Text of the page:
Vitamin D may help boost immunity

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Once upon a time, vitamin D was associated exclusively with bone health and development; those of you who aren’t exactly spring chickens might remember being force-
fed cod liver oil by well-meaning parents.

Vitamin D is still as important as ever for building strong and healthy bones, but scientists are beginning to realise that the role of vitamin D in promoting and sustaining human health goes far beyond bone metabolism. An area of particular interest is immunity.

In the last couple of years, studies have shown that your vitamin D status is crucial for normal immune function. And now a new study suggests that optimum vitamin D intake could be even more important for cyclists wishing to keep winter coughs and bugs at bay!

The science
In the study, British scientists from the Universities of East Anglia, Loughborough and Nottingham gathered together 225 subjects who were engaged in regular endurance sports training such as cycling, running, swimming, triathlon, etc.

These subjects ranged from recreationally active ‘weekend warriors’ to Olympic triathletes, and their self-reported training loads averaged 10 hours per week.

The goal of the study was to determine the influence of the athletes’ vitamin D status on their immune function and the incidence, severity and duration of upper respiratory tract illness (URTI – coughs, colds, sore throats, sneezing, earaches, nasal congestion fever, chills, etc) episodes over the course of a four-month winter training period.

To achieve this, the athletes completed daily URTI symptom diaries and reported their weekly training loads using carefully validated questionnaires. The researchers also collected blood samples from the athletes at the start and end of the study to measure vitamin D status, and saliva at the start of the study, repeating at four-weekly intervals to measure markers of immunity.

In a nutshell
At the start and end of the study, 38 per cent of the athletes had inadequate blood vitamin D (less than 50 nanomoles per litre), while 55 per cent had deficient levels of blood vitamin D (less than 30nmol/L).

Intriguingly, a significantly higher proportion of subjects in the vitamin-D-deficient status group came down with an URTI during the four-month study period compared to the optimal vitamin D group (120nmol/L or more).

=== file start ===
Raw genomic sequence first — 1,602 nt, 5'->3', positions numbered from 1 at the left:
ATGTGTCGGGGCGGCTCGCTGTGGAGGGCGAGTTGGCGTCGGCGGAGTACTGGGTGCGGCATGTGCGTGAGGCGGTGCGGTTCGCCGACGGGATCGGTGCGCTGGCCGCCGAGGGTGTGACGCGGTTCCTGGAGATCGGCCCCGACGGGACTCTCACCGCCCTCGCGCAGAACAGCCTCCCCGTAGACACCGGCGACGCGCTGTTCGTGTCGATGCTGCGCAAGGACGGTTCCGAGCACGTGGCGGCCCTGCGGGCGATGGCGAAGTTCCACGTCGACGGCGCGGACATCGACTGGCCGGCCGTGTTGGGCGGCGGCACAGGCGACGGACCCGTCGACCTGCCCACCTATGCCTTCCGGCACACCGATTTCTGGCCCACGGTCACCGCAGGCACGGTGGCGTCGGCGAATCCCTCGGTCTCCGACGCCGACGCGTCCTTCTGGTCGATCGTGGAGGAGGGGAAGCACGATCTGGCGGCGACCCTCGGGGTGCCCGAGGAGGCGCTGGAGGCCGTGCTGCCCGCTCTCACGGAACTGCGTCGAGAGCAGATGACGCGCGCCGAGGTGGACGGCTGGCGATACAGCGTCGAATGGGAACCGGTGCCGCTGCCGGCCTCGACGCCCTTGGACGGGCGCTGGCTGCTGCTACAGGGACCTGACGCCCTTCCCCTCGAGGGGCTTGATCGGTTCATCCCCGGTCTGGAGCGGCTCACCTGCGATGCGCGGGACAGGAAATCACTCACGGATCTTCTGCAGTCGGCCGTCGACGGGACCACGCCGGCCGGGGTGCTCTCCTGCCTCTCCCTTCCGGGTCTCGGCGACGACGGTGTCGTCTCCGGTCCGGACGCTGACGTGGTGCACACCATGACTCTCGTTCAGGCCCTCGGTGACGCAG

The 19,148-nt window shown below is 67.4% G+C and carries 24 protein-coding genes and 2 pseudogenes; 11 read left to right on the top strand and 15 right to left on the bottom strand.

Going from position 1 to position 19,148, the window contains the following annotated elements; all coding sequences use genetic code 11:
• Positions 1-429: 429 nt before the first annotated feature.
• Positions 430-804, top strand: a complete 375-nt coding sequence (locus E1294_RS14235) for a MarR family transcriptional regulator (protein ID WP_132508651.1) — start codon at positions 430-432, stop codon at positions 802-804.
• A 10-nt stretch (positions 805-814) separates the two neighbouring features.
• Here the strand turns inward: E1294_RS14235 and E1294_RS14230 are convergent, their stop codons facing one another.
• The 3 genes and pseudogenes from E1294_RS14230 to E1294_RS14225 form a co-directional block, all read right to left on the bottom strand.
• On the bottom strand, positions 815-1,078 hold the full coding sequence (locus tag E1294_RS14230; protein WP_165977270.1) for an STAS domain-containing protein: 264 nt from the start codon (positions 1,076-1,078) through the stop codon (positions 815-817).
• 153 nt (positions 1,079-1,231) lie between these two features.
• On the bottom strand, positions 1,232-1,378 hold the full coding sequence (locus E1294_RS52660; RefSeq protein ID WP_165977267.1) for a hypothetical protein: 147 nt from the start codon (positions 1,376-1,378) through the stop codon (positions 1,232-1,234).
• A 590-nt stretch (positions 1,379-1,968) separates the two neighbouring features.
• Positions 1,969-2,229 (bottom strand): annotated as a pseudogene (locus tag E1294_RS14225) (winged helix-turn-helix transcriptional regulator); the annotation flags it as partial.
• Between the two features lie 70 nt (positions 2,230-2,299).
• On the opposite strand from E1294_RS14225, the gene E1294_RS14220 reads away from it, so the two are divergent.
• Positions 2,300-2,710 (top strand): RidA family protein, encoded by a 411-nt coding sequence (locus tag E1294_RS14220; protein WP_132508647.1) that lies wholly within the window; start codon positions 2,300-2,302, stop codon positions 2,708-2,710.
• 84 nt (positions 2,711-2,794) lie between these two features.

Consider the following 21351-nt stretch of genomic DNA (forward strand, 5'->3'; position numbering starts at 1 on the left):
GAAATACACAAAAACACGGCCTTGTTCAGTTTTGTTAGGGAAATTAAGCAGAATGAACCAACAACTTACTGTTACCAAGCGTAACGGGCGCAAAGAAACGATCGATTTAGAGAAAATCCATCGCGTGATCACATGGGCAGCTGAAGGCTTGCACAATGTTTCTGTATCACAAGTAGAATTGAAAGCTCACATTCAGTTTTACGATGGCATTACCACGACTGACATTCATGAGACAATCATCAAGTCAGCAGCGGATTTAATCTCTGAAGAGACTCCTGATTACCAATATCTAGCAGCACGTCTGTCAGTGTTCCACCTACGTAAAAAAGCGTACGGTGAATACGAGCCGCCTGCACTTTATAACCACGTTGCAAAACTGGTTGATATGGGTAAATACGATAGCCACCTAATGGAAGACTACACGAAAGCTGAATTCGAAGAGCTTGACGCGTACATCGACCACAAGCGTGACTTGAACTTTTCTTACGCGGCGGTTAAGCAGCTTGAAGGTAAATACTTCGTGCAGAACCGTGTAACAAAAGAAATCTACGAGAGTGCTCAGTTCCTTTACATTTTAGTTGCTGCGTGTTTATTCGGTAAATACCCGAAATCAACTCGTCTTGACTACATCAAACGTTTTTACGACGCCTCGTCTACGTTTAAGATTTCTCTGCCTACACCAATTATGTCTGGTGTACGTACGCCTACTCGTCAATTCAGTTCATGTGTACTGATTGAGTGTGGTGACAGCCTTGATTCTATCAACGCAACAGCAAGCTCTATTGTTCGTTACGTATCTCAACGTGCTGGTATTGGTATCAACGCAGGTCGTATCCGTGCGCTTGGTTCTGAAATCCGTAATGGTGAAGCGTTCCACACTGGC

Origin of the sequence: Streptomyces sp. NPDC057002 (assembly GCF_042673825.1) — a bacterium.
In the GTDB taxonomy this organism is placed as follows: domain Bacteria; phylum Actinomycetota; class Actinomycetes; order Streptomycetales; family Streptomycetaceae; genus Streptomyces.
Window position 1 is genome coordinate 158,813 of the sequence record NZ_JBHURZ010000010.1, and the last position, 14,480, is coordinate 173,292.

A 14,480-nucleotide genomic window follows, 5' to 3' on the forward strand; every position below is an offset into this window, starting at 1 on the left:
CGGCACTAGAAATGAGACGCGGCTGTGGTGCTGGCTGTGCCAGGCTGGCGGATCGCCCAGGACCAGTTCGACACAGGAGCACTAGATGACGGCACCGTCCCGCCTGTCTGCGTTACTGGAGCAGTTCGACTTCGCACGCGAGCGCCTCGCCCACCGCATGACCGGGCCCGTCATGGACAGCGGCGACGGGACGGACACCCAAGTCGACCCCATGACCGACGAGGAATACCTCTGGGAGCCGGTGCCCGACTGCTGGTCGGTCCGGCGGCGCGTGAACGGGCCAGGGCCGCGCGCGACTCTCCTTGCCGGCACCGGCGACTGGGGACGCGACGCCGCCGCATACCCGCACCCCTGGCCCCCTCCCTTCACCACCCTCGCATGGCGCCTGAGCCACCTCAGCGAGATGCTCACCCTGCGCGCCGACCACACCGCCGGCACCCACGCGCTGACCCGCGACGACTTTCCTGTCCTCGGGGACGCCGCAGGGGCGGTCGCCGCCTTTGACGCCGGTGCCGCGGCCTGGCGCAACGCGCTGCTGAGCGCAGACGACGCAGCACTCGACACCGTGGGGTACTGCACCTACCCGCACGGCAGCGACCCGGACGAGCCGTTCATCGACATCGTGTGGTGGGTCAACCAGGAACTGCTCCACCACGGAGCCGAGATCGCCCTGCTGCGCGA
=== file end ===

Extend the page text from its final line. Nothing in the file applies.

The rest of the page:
Moreover, the total number of ‘URTI symptom days’ and the symptom-severity score in the vitamin D deficient group was significantly higher than in the other groups. When the researchers looked at markers of immunity, they found that the levels of antibodies that help defend the cells of the nose, throat against viruses in the optimal vitamin D status group was significantly higher than in the other groups and that a low vitamin D status was associated with lower levels of immune proteins, which stimulate immune defences against bacteria and viruses.

So what?
Compared with low-vitamin-D status endurance athletes, those with high levels of blood vitamin D had fewer episodes of URTI, less severe symptoms when they did occur, and greatly improved levels of immune markers.

This study is important because it’s the first to show that optimum vitamin D status in athletes such as cyclists undergoing vigorous training can boost immunity. And because it used a large number of subjects from a range of sports, its findings are likely to be valid and widely applicable.

In short, this study adds to a growing body of evidence that boosting your vitamin D intake through the winter months (when we have insufficient sunlight exposure) is a worthwhile strategy to keep winter bugs at bay.

Exerc Immunol Rev. 2013;19:86-101

This article was first published in the December 19 issue of Cycling Weekly. Read Cycling Weekly magazine on the day of release where ever you are in the world International digital edition, UK digital edition. And if you like us, rate us!